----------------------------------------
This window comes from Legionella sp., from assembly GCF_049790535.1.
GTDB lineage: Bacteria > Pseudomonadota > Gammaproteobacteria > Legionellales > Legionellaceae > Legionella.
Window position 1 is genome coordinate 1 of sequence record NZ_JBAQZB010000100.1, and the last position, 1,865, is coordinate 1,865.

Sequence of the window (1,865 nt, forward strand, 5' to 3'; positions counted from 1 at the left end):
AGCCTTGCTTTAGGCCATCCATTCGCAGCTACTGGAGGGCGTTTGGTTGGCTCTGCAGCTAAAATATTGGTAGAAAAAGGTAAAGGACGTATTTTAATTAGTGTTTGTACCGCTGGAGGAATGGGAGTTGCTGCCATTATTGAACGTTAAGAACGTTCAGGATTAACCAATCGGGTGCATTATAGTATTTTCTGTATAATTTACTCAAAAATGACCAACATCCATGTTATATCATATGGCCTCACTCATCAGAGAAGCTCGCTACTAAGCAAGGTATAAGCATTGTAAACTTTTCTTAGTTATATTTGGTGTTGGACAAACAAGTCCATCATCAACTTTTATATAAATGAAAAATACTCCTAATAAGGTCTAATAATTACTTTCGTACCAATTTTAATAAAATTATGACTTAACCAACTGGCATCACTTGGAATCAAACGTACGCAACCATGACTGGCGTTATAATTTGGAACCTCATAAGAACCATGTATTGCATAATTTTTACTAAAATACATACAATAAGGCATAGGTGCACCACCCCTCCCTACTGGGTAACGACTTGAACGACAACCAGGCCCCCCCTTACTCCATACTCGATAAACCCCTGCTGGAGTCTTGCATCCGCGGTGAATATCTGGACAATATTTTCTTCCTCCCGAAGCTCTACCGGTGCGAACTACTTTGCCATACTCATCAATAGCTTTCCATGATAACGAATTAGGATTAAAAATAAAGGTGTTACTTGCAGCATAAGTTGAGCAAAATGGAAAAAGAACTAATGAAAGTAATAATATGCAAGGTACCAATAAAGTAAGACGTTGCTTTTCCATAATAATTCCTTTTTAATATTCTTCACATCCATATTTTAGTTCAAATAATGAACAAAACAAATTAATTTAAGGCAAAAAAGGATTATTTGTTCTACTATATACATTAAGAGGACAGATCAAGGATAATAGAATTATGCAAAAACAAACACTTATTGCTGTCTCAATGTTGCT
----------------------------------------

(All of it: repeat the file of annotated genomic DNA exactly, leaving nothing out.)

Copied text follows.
This window comes from Legionella sp., from assembly GCF_049790535.1.
GTDB lineage: Bacteria > Pseudomonadota > Gammaproteobacteria > Legionellales > Legionellaceae > Legionella.
Window position 1 is genome coordinate 1 of sequence record NZ_JBAQZB010000100.1, and the last position, 1,865, is coordinate 1,865.

Sequence of the window (1,865 nt, forward strand, 5' to 3'; positions counted from 1 at the left end):
AGCCTTGCTTTAGGCCATCCATTCGCAGCTACTGGAGGGCGTTTGGTTGGCTCTGCAGCTAAAATATTGGTAGAAAAAGGTAAAGGACGTATTTTAATTAGTGTTTGTACCGCTGGAGGAATGGGAGTTGCTGCCATTATTGAACGTTAAGAACGTTCAGGATTAACCAATCGGGTGCATTATAGTATTTTCTGTATAATTTACTCAAAAATGACCAACATCCATGTTATATCATATGGCCTCACTCATCAGAGAAGCTCGCTACTAAGCAAGGTATAAGCATTGTAAACTTTTCTTAGTTATATTTGGTGTTGGACAAACAAGTCCATCATCAACTTTTATATAAATGAAAAATACTCCTAATAAGGTCTAATAATTACTTTCGTACCAATTTTAATAAAATTATGACTTAACCAACTGGCATCACTTGGAATCAAACGTACGCAACCATGACTGGCGTTATAATTTGGAACCTCATAAGAACCATGTATTGCATAATTTTTACTAAAATACATACAATAAGGCATAGGTGCACCACCCCTCCCTACTGGGTAACGACTTGAACGACAACCAGGCCCCCCCTTACTCCATACTCGATAAACCCCTGCTGGAGTCTTGCATCCGCGGTGAATATCTGGACAATATTTTCTTCCTCCCGAAGCTCTACCGGTGCGAACTACTTTGCCATACTCATCAATAGCTTTCCATGATAACGAATTAGGATTAAAAATAAAGGTGTTACTTGCAGCATAAGTTGAGCAAAATGGAAAAAGAACTAATGAAAGTAATAATATGCAAGGTACCAATAAAGTAAGACGTTGCTTTTCCATAATAATTCCTTTTTAATATTCTTCACATCCATATTTTAGTTCAAATAATGAACAAAACAAATTAATTTAAGGCAAAAAAGGATTATTTGTTCTACTATATACATTAAGAGGACAGATCAAGGATAATAGAATTATGCAAAAACAAACACTTATTGCTGTCTCAATGTTGCT